Will the person who let their working line collie run full pelt over the meadow at my dogs be willing to pay any physio therapy bills for Kanita who now has a shoulder injury from colliding with Roo? (As they both moved to meet the dog and were so focused on it they collided). I was happily minding my own business and monitoring my senior dog who was struggling on that walk.
Lastly, will all of you collectively accept responsibility for the momentary stress and inconvenience you put me personally under as I try to simultaneously stay close to my senior dog, whilst managing my other two dogs to bring them close to me or to move away? Will you collectively acknowledge that you’ve played a role in potentially setting back months/years of hard work in reducing Kanita’s reactions towards dogs? When you observe her being more alert at that walk location will you be aware that your decision making potentially influenced this behaviour?
This particular walk location happens to be best suited to my senior dog’s needs (it’s flat with short grass) and if Kanita is too sensitive I face the option of doing an extra walk a day or going somewhere else that he may struggle more with. I should be able to walk where I need to without suffering the consequences of anybody’s actions other than my own!
If people wish to socialise their dogs with your dog (s) then do the right thing and wait for some visual evidence of this being welcomed. How can you tell if someone does not want your dog to meet their dog or alternatively, that letting your dog run over may not be appropriate? Here’s some observable behaviours to look out for.
1) They are walking in a different direction to you
2) They don’t appear to be aware of you
3) They are more than 15-20 metres away from you
4) They are recalling their dogs back to them on sight of you (or making attempts to).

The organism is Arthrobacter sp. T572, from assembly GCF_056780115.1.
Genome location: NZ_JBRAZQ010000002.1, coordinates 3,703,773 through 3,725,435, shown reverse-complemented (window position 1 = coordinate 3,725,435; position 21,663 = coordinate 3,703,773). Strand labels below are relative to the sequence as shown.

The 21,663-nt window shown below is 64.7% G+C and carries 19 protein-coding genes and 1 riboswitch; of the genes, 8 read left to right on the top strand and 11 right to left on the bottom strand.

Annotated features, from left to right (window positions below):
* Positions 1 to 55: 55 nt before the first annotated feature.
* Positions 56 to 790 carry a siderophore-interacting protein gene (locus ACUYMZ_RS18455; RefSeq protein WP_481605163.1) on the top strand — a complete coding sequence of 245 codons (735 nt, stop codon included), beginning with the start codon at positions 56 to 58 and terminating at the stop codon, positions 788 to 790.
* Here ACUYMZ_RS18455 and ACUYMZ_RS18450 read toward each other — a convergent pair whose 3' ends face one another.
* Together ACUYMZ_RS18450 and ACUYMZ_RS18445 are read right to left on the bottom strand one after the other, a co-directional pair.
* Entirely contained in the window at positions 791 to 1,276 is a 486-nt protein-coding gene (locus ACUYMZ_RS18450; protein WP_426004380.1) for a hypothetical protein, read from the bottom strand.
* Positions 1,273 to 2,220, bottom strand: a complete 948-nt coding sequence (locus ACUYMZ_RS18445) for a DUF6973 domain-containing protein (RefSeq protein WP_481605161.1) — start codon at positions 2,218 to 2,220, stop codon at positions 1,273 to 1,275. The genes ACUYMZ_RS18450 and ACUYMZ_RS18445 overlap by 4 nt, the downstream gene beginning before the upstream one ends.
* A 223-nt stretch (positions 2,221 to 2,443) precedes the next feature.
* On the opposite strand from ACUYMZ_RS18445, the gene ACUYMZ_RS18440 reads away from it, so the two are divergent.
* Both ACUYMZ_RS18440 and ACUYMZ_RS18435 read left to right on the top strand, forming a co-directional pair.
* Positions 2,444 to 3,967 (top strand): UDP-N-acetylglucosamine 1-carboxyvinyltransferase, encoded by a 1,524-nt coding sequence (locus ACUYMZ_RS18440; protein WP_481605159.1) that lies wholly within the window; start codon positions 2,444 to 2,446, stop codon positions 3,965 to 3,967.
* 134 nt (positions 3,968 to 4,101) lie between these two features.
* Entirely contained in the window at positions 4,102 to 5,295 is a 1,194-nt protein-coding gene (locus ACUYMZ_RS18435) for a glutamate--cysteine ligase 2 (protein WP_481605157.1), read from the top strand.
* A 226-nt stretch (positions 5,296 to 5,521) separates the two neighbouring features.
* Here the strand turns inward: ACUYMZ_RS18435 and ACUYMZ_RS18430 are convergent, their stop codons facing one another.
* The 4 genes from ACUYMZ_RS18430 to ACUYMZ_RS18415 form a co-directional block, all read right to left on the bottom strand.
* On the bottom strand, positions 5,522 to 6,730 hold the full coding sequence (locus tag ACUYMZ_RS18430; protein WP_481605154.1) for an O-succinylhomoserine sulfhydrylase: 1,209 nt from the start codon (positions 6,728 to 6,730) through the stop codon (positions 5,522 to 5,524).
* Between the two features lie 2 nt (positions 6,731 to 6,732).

5) They are standing still, looking at you (this is them trying to suss out which way you or your dog intend to go, so they can go the other way)
6) They are putting their dog on lead on sight of you
7) They are gathering their long line in
8. )They appear to be trying to gesture something at you using their arms, like they are guiding a plane in to land or like they are trying to stop traffic
9) They are calling something out to you
10) They see you and start walking in a different direction
Some of these behaviours are not (yet) socially soliciting or more importantly some of them are DISTANCE INCREASING BEHAVIOURS. This is your cue to get your dog under control. Excusing the absence of your responsibility to have your dog under control (good recall) by your dog being ‘playful’, ‘friendly’ or ‘a puppy’ does not cut the mustard.
Let’s have some empathy and consideration towards others and not put our dog’s apparent enjoyment of their walks above all else. Let’s educate ourselves on dog and human body language.
Thankfully, in my experience, more and more people are becoming aware of this when dogs are on lead. 🙏
However, I feel awareness needs to be optimised in dog owners about HOW our dogs should be approaching ALL dogs, on lead or off. What does a polite, social approach look like? Charging at speed? No! Stalking? No! Signals should be sent by dog and humans across distance that both sides are comfortable with a greeting or passing. Sometimes this looks like a person carrying on towards you, looking quite relaxed and unbothered. These are the people to let your dog go greet (but from a sensible distance, e.g under 15-20 metres).
Calm, slow and polite approaches create less problems all round. Let’s optimise our awareness and consideration people. Spread the word!
NB It’s worth noting that everyone makes mistakes and sometimes our dogs don’t always behave as we want them to. However, what makes the difference between this and the subject of this post is awareness and responsiveness to mistakes that we make.